A Searcher’s Guide to the Apocalypse
The Searcher’s Guide to the Apocalypse is now available as a Kindle ebook. The book is a verse-by-verse quest to understand the Book of Revelation, the final book in the Bible and the first place many people go to seek answers about the future.
But the Book of Revelation is more than prophecy. It is rich with information about the first-century church. And it is relevant to 21st Century Christians who wait eagerly for the return of Christ.
Revelation promises a blessing to every person who reads, hears, and keeps the words of this prophecy, and The Searcher’s Guide aims to sort through various end-times scenarios, uncovering the rich and unchanging truths of God’s Word.
Here are excerpts from the book’s Foreword:
My reluctant journey into the Book of Revelation began more than five years ago, when my Sunday school class in Brentwood, Tenn., asked me to lead a verse-by-verse study of the Apocalypse of John.
I resisted for two reasons. First, we had just spent more than a year on a verse-by-verse study of Isaiah, and I was weary. Second, the Book of Revelation has been written about and studied so extensively, and debated so vigorously, that I didn’t think I had much to contribute. Discussions of the end times often generate more heat than light, and I didn’t want to engage in battles each week over the meaning of apocalyptic imagery, symbolic numbers, and complex end-times scenarios.
Finally, I agreed to lead the study if we would approach Revelation with a first-century mindset. In other words, what did John’s immediate audience understand the Apocalypse to mean? Equally important, we agreed to seek and embrace the clear teachings of Revelation, highlighting the passages that build upon the core doctrines of the faith: the deity of Christ, salvation by grace alone through faith alone; the imminent return of Jesus; future resurrection and judgment; and the promise of new heavens and a new earth.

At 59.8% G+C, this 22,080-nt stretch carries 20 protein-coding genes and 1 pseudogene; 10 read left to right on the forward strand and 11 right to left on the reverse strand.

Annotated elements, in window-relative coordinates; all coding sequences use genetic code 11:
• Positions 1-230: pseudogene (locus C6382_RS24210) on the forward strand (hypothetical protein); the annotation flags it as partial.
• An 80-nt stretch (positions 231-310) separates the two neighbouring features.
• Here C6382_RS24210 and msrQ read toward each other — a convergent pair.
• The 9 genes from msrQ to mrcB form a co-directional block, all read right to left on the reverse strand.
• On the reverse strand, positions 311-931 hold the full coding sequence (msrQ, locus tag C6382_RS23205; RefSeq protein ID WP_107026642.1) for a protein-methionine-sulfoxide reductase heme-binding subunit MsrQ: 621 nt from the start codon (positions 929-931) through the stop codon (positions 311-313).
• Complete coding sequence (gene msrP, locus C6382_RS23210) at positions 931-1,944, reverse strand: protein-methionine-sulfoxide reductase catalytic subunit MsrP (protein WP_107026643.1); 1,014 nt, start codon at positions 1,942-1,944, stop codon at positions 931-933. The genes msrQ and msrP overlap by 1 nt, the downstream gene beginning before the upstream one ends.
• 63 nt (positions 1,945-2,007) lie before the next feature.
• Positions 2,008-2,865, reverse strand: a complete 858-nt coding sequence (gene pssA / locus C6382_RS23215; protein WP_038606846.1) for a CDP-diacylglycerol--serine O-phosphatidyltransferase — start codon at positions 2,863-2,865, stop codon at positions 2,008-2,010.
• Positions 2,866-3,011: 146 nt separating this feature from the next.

We had barely begun the study when I moved to another city, but I promised to complete the task and post notes regularly on my blog, OnceDelivered.net. This manuscript is the fulfillment of that promise.
A straightforward approach
My approach to Revelation is fairly straightforward: A verse-by-verse study seeking to understand how first-century readers understood John’s apocalyptic messages; an effort to glean clear truths consistent with the rest of scripture; and a quest to see how proponents of four leading views understand Revelation: the preterist, historicist, futurist, and spiritualist views.
This approach, while satisfying to me, frustrated others who sometimes demanded to know the “correct” interpretation of John’s letter. One indignant reader of my blog implored me to stop sharing scholars’ opinions about a particular passage and state plainly the “real” meaning.
My response to challenges like that is to admit I don’t know which of the four major views of Revelation is correct — if any of them. Each view has its merits. I think the preterist and futurist views have the most to offer, but even more helpful are the undeniable truths that seep through the visionary language, like sunlight through stained glass: God is sovereign over human history; He sent His Son to redeem lost people; Jesus is seated at the right hand of the Father, poised to leave heaven a second time and fetch His Bride; faithful believers suffer in this life but are assured of future glorification; those who oppose Christ and abuse His Bride will be punished; and one day Christ will regenerate the created order, restoring the heavens and earth to sinless perfection.
While I have more questions about Revelation today than I had five years ago, I also have a few more answers. Further, I am less inclined to doggedly defend my particular point of view about a passage, symbol, or number, while seeking to understand another person’s perspective. Finally, where I lack understanding, I find myself more satisfied to rest in the sovereignty of God. Perhaps that is the “blessing” promised to those who read and hear the words of this prophecy (Rev. 1:3).
A caution to the reader: This manuscript is a work in progress. It is as flawed as its author, too lengthy, and a bit rough in places. It also relies too heavily on quotes from commentators. At the start of this journey, I hoped to arrive at a settled conviction about the “correct,” or at least the “best,” interpretation of Revelation. Happily, I exchanged that quixotic quest for a lantern and shovel, mining the precious truths of what John received on Patmos.
Regardless of your view of the end times, your opinion of me, or your level of understanding of the Apocalypse of John, please join me in echoing the apostle’s prayer, “Amen! Come, Lord Jesus!” (Rev. 22:20).